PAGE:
COMMENTARY: The message of the bells

by Dr. Gregory Tomlin |

(REUTERS/Stephane Mahe)

FORT WORTH, Texas (Christian Examiner) – When Henry Wadsworth Longfellow penned his famous poem, I Heard the Bells on Christmas Day, he was experiencing the darkest, most troublesome days of his life.

In 1860, three years prior to his composition of the poem – later set to music by English musician John Baptiste Calkin – Longfellow's wife perished in a fire at home. Suddenly finding himself a single father, he poured himself into the lives of his five children.

One of them, Charles Appleton Longfellow, a romantic like his father, left home not long after to join the Union Army as many of his peers had done at the outset of the Civil War. His youth (he was 17 then) delayed the enlistment for a while, but Longfellow eventually gave permission for Charles to enlist and he ended up serving in the 1st Massachusetts Artillery. He was a natural leader and was commissioned as an officer with the unit in 1863.

Charles fought at Chancellorsville, but was soon forced to return home with malaria and, perhaps, typhoid as well. Months later, he was back in the field, and on November 27, 1863, Charles was involved in a running battle at New Hope Church, Va. During the engagement, he was gravely wounded when a bullet traversed his back from his left shoulder to his right shoulder.

Nearly paralyzed from the chest down, Charles was sent to Washington, D.C., to recuperate and, not long after, his father and brother joined him.

No one knows what church bells in the city were the inspiration for Longfellow's Christmas poem, but suffice it to say, their pealing resonated with him. To him, it seemed strange that such peaceful sounds could be heard in a country so devastated by war and so plagued with the question of whether or not the country, "conceived in liberty and dedicated to the proposition that all men are created equal," as Abraham Lincoln said, could long survive.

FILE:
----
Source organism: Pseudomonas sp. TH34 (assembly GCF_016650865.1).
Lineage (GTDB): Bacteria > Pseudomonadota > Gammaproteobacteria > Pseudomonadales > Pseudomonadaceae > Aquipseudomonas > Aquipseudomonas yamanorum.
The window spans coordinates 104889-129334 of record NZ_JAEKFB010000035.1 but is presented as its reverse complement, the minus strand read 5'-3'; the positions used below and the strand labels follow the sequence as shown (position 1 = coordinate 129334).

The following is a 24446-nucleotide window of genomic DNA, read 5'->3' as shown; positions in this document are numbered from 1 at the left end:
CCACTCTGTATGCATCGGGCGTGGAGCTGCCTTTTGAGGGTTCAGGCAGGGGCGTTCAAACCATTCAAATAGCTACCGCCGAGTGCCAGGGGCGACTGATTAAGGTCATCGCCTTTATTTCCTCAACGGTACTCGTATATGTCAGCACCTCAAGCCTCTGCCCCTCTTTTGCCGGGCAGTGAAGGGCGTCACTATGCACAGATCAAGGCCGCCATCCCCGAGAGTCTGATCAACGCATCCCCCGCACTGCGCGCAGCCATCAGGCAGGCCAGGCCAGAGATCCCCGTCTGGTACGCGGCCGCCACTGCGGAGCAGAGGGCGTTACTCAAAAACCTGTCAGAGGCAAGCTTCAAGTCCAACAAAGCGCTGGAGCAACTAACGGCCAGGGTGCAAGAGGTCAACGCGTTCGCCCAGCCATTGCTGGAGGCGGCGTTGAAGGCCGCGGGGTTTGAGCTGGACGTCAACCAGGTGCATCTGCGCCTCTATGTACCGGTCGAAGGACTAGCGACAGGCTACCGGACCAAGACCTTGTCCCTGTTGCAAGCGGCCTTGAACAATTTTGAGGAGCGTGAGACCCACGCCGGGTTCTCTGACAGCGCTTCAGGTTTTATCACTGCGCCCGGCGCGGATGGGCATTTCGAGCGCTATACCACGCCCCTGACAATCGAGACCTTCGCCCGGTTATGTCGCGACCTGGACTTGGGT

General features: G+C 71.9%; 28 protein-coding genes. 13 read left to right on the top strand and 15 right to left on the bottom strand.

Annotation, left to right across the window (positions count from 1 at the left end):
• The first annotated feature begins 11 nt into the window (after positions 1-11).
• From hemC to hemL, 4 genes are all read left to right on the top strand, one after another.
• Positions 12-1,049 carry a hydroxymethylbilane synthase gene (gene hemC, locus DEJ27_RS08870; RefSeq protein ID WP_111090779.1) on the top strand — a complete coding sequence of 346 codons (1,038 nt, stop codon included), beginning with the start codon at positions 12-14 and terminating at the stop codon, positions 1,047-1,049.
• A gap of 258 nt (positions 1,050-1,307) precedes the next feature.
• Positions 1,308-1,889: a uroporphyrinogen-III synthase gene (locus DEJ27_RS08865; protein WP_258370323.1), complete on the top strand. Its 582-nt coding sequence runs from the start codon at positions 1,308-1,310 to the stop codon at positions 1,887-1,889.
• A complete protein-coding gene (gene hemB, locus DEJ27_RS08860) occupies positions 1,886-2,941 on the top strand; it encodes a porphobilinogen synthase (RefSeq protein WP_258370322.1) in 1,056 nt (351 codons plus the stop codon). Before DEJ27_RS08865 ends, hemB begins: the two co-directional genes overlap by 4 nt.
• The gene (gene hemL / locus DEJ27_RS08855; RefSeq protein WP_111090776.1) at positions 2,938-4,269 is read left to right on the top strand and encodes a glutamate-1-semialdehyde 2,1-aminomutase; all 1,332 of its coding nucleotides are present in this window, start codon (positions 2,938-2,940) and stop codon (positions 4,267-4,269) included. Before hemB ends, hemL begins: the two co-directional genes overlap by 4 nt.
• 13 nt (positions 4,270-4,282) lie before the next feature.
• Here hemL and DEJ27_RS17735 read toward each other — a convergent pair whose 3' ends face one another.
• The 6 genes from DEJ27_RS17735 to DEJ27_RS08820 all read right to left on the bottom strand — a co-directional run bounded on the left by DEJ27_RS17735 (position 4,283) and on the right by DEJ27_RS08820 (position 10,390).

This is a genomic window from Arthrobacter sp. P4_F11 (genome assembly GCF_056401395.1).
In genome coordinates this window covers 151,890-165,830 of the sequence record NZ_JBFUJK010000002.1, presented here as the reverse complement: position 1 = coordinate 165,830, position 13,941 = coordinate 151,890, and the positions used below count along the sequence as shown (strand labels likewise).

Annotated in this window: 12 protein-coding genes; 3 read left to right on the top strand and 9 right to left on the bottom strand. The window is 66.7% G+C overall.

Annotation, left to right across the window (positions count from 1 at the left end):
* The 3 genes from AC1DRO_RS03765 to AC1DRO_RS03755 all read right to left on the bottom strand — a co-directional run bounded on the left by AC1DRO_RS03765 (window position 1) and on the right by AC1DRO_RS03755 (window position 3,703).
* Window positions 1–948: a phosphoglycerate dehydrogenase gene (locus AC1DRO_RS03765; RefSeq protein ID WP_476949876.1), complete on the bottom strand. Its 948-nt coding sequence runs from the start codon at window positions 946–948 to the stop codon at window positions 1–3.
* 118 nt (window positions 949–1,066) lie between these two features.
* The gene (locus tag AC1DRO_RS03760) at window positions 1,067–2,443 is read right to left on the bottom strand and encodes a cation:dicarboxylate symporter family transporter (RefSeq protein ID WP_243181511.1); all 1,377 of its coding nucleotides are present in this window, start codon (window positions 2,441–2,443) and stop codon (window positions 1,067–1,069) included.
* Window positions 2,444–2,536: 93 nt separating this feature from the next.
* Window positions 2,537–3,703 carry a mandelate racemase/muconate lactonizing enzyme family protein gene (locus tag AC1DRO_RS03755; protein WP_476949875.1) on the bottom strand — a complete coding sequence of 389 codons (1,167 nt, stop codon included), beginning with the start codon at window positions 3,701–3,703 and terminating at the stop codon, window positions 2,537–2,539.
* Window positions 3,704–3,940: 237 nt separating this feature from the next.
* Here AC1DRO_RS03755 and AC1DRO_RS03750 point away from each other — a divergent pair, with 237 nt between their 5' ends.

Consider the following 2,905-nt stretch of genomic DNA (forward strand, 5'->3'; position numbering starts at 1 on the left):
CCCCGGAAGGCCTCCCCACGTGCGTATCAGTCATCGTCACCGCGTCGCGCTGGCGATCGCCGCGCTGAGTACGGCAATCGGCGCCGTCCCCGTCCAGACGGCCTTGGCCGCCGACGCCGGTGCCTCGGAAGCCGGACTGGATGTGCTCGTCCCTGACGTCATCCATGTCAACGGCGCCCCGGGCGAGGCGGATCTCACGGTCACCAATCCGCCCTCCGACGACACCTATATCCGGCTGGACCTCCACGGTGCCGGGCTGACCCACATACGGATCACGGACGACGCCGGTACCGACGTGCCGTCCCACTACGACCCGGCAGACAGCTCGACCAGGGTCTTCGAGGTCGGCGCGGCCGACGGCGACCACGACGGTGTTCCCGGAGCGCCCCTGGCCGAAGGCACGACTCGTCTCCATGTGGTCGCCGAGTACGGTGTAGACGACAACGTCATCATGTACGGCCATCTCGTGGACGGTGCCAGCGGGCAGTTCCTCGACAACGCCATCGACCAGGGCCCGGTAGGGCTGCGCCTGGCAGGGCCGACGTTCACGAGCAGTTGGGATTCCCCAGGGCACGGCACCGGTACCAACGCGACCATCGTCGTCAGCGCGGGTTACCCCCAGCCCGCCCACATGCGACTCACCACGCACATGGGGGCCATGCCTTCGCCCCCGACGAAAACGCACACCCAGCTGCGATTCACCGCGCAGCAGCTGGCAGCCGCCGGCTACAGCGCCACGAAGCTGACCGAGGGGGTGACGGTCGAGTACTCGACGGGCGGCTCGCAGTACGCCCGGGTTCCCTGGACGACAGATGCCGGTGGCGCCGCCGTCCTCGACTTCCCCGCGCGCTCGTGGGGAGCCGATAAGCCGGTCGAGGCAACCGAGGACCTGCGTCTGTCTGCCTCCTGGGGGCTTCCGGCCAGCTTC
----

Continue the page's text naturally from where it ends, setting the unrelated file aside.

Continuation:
In the poem, each stanza ending with the phrase "Of peace on earth, good-will to men," Longfellow wrote of how the bells continued to play "peace on earth" as the clouds of war darkened the nation. In spite of all the church had done, war had still come to America. Political ferment and open conflict threatened to tear the people apart.

It is the last two stanzas of the poem that were so powerful then, and I believe they speak to us today in the midst of the political infighting, terrorism, war, abortion, child abuse, protest movements, riots in our cities, mass shootings in our schools, drug cartel violence on our border, and movies that lampoon God, faith and true, biblical love.

And in despair I bowed my head;
 'There is no peace on earth,' I said:
 'For hate is strong,
 And mocks the song
 Of peace on earth, good-will to men!'

Then pealed the bells more loud and deep:
 'God is not dead; nor doth he sleep!
 The Wrong shall fail,
 The Right prevail,
 With peace on earth, good-will to men!'

Mr. Longfellow was right. God is not dead. He is here with us. Emmanuel is with us in this our dark and troublesome hour where our enemies want to kill American citizens because of where they were born, and Christians because they were born again.

Christmas is the time that we should be reflecting on the pealing of those church bells and what they mean. They herald both a challenge for the church and the triumphal victory of the incarnational Christ, who was born to his virgin mother in the lowliest estate among the beasts of the field.

It was from this lowly estate that the Prince of Peace rose from the backwater of Galilee to the cross of Calvary.

I'm sure on the day the crucifixion occurred, had church bells been ringing in a long war, Mary may have asked why there was no peace on earth, the same way Longfellow did. In a few days, however, she'd have her answer, as did the poet.

"Then pealed the bells more loud and deep, 'God is not dead nor doth her sleep!'"

Today, Queen Elizabeth II is delivering her Christmas address. Early excerpts of the speech note that the queen is focusing on the concepts of light and darkness in the Gospel of John. She is optimistic that light will prevail and, with the help of Christian values, a peaceful and more tolerant world will unfold. I, too, believe that will happen as God brings peace in his time and his way.

That way, of course, is the second appearing of his Son, who will come not as a lowly peasant, but as the High King of Heaven. So let the church be mindful that we must never cease proclaiming "peace on earth, good-will to men," no matter how tiresome it becomes and no matter the circumstances that surround us.

Doing so will prove to a dying world that this is the spirit of Christ and Christmas in us.

Dr. Gregory Tomlin covers the intersection of politics, culture and religion for Christian Examiner. He is also Assistant Professor of Church History and a faculty instructional mentor for Liberty University Divinity School. Tomlin earned his Ph.D. at Southwestern Baptist Theological Seminary, and also studied at Baylor University and Boston University's summer Institute on Culture, Religion and World Affairs.